Why is the ninth month called September?
early 14c., "put down by force," from Old French depresser, from Late Latin depressare, frequentative of Latin deprimere "press down," from de- "down" (see de-) + premere "to press" (see press (v.1)).
Meaning "push down physically" is from early 15c.; that of "deject, make gloomy" is from 1620s; economic sense of "lower in value" is from 1878. Related: Depressed; depressing.
depress de·press (dĭ-prěs')
To lower in spirits; deject.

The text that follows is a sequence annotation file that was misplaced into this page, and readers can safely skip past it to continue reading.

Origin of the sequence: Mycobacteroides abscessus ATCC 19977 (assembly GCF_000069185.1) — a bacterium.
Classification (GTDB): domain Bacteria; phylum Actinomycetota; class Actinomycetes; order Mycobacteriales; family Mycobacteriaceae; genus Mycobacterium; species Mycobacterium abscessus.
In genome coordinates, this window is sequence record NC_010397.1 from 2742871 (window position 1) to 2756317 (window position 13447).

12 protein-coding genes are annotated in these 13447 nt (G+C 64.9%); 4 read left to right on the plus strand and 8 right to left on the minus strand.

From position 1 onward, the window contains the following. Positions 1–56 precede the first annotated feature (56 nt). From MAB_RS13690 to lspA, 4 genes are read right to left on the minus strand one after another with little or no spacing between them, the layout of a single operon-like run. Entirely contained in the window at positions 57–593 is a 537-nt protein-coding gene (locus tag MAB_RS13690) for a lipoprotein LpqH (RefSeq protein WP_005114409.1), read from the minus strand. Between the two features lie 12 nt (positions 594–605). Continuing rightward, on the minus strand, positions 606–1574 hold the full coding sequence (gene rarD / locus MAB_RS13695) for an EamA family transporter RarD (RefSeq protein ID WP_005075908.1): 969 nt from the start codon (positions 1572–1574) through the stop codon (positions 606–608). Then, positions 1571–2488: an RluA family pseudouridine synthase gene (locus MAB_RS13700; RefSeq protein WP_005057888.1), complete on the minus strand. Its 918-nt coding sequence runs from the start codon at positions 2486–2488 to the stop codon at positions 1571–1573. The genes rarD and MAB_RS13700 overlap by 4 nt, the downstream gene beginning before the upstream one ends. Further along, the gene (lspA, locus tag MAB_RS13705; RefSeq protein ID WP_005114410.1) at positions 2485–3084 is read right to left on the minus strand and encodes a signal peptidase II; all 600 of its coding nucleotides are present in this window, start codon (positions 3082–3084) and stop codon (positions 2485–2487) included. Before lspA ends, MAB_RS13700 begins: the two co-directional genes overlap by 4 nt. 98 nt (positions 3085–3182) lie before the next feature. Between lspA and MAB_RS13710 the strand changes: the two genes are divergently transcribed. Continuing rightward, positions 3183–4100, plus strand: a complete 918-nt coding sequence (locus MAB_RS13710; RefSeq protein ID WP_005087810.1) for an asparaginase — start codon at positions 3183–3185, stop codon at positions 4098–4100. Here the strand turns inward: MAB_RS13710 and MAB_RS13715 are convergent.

To cause to drop or sink; lower.
To press down.
To lessen the activity or force of something.
depressed de·pressed (dĭ-prěst')
Lower in amount, degree, or position.
Sunk below the surrounding area.
Flattened along the dorsal and ventral surfaces.
Low in spirits; dejected.
Suffering from psychological depression.